Seniors in assisted living typically have their own apartment or room and share communal areas. Though some may share a room or apartment. These living spaces enable seniors to retain a certain level of independence while still getting the care they need in a protected environment. These facilities usually offer varying “levels of care”, each higher-level costing more.
Every facility is different in terms of amenities, social activities, and outings they offer. Some include an on-site beauty salon and barbershop, fitness center, pool, movie theater, library, and courtyard.
The size of facility can greatly differ, but on average assisted living facilities accommodate 27 to 33 residents.
Assisted Living Versus Independent Living, Memory Care and Nursing Homes
Independent living facilities are for seniors who are generally more independent and do not require regular personal care or medical assistance. Like assisted living, they typically provide restaurant-style meals, cleaning services and varying social activities in a senior-friendly environment. However, independent living communities usually do not give assistance with the activities of daily living like bathing, dressing or mobility. Thus, their costs are less than that of assisted living.
Assisted living facilities are the next tier up both in level of care and costs. They specialize in personal care in a home-like community environment. Nearly 30,000 assisted living facilities operate in the United States. Many of these facilities also have a separate wing designated for those with memory loss. Assisted living fees can widely vary state to state. The costs normally increase as the resident’s care needs increase.
Memory care facilities specialize in caring for people with dementia or Alzheimer’s disease. As this level of care requires more specialized staff training and resources, memory care facilities (or wings) on average cost 20-30% more than assisted living. Like assisted living, eligible residents of memory care could also be candidates for the VA’s Aid & Attendance benefit.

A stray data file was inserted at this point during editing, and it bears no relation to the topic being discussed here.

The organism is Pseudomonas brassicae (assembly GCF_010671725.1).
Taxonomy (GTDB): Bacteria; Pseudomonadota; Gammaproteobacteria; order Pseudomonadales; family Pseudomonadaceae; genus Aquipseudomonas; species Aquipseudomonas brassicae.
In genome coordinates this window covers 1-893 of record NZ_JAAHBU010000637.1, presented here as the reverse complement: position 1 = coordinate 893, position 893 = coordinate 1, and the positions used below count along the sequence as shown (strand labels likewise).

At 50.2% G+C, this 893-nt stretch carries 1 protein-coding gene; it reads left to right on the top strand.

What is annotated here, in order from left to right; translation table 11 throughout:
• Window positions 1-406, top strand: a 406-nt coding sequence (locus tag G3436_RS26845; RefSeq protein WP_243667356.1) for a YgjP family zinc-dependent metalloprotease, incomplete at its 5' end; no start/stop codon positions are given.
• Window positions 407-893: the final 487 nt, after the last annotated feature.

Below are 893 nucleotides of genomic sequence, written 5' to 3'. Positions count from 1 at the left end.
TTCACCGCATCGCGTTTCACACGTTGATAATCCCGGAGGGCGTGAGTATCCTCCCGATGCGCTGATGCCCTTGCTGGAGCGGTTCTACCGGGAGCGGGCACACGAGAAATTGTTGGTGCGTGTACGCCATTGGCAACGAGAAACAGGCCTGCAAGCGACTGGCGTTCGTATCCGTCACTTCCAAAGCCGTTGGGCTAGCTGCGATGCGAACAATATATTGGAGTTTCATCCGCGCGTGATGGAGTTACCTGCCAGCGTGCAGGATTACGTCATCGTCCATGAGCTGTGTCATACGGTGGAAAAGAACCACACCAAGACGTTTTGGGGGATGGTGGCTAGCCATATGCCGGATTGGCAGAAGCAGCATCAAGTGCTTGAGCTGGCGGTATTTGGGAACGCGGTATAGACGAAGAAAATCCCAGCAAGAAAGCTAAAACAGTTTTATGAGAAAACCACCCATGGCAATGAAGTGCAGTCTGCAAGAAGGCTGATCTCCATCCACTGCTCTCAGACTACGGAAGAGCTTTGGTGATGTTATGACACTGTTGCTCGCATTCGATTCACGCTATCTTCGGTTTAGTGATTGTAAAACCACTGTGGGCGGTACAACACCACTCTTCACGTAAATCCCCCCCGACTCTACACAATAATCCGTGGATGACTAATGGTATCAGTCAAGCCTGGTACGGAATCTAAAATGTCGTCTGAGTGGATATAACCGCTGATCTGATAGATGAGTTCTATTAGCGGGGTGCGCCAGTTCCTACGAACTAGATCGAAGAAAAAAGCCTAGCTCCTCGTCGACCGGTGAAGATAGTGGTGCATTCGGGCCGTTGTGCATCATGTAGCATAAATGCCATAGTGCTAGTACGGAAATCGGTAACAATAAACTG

Nursing homes, or “skilled nursing”, provide medical and personal care in a more clinical setting. They focus on medical care for those who need constant care and supervision, particularly those who are wheelchair bound or bedridden. They usually have rehabilitative services available, such as physical, occupational and speech therapy. Per a 2021 Cost of Care Survey by Genworth, a semiprivate room in a nursing home costs on average about $7,900 a month and a private room about $9,000 a month.
There are also “continuing care retirement communities” which offer different tiers of service. Many include sections for independent living, assisted living, and skilled nursing care all on one campus. As a senior’s care needs increase, they can transition to the next level of that same community.
Don’t Forget – This VA Benefit Also Applies for Home Care
Some people have a misunderstanding that the Aid & Attendance only works for those in assisted living. Not so. It applies to home care as well. Yet in either case, it is not simply a matter of sending in a form. Again, it is best to get expert advice to avoid lengthy delays, denials, or only a partial benefit.
For a free pre-qualification interview and to learn more, click here or call one of our Benefit Consultants at 877-427-8065.